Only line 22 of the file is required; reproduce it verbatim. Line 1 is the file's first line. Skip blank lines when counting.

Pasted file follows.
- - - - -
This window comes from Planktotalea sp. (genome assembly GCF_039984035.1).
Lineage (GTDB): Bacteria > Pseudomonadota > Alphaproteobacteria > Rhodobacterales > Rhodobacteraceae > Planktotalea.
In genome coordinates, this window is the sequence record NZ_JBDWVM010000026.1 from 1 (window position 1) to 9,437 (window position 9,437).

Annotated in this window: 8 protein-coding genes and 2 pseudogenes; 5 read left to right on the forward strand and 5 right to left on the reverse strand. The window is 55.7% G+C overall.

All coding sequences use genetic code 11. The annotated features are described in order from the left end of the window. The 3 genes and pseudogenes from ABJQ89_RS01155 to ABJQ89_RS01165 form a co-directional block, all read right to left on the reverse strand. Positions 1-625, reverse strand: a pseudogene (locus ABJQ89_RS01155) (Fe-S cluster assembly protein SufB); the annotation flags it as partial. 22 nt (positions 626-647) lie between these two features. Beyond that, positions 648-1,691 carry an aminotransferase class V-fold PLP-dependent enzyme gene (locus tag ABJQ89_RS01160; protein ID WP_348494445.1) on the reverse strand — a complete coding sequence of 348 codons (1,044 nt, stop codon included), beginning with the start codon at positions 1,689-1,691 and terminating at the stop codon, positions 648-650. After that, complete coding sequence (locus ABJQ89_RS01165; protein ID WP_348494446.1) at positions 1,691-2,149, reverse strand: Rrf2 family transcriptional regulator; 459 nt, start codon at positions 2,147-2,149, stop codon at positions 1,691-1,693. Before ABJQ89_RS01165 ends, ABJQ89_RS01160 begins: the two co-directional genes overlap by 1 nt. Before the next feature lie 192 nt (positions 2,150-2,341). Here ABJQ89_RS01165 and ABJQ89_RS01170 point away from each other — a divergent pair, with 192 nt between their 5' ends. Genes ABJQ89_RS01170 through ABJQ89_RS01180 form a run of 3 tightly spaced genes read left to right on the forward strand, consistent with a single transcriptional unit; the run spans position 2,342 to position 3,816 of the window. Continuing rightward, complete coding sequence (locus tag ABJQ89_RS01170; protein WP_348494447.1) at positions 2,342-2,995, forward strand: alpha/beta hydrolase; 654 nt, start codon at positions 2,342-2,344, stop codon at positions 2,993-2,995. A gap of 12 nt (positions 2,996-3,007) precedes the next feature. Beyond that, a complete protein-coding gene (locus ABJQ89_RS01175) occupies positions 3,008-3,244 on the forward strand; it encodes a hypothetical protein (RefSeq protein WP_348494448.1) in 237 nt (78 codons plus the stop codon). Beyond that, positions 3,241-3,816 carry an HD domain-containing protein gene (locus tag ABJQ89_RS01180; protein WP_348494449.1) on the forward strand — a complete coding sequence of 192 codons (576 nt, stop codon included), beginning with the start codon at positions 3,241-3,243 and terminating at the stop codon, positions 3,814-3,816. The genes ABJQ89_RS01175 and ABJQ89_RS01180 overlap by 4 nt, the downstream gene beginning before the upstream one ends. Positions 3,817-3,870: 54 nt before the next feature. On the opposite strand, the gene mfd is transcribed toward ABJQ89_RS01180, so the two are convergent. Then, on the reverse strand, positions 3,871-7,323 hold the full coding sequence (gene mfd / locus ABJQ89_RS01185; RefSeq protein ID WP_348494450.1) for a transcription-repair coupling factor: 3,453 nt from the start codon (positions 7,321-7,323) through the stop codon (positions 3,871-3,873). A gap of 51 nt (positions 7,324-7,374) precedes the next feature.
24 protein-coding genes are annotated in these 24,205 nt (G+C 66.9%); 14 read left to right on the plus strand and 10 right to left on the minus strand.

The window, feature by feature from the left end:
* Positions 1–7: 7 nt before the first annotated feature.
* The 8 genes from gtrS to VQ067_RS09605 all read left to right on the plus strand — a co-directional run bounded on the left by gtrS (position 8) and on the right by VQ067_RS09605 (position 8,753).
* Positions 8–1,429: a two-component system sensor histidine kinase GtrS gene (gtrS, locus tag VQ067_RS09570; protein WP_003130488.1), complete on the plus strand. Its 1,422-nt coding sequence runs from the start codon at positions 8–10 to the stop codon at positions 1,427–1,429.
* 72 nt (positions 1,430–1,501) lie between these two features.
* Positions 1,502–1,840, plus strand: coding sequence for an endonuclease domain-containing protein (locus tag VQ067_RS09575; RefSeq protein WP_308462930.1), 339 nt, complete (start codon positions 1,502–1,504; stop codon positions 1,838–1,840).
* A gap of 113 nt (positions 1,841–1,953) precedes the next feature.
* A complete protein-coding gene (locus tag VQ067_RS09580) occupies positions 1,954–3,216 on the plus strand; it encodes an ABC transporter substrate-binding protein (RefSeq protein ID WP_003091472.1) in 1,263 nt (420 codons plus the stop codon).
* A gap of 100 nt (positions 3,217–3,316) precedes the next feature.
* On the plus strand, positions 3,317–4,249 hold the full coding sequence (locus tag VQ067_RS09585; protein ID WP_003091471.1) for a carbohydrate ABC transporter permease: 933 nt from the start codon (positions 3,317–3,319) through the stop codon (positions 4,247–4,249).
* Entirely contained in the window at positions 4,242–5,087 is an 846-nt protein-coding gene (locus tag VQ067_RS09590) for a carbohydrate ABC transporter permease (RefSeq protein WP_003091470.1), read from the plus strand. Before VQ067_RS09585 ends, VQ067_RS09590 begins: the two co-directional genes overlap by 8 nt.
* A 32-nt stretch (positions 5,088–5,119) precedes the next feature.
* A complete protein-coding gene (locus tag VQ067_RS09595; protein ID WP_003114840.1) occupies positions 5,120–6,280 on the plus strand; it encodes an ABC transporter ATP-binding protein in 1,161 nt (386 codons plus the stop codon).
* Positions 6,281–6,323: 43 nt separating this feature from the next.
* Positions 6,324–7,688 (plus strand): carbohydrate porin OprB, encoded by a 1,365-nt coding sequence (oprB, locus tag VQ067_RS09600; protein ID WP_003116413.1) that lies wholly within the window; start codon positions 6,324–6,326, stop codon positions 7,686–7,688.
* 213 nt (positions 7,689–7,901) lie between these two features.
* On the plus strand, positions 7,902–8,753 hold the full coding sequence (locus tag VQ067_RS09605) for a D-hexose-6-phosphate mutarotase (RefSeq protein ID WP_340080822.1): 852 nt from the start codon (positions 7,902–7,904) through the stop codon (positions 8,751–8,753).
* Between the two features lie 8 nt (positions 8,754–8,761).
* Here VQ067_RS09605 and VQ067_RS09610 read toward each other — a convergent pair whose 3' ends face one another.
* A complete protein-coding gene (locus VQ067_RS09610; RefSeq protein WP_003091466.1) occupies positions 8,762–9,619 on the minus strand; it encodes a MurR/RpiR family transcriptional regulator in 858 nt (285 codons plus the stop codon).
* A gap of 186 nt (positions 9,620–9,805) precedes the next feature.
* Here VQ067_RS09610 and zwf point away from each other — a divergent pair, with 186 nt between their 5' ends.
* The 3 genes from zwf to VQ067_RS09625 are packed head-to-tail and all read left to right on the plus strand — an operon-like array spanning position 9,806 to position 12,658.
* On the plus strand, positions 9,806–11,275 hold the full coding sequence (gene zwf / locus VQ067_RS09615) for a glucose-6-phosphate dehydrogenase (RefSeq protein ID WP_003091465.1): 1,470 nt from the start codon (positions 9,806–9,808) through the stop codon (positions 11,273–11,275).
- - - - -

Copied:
* 213 nt (positions 7,689–7,901) lie between these two features.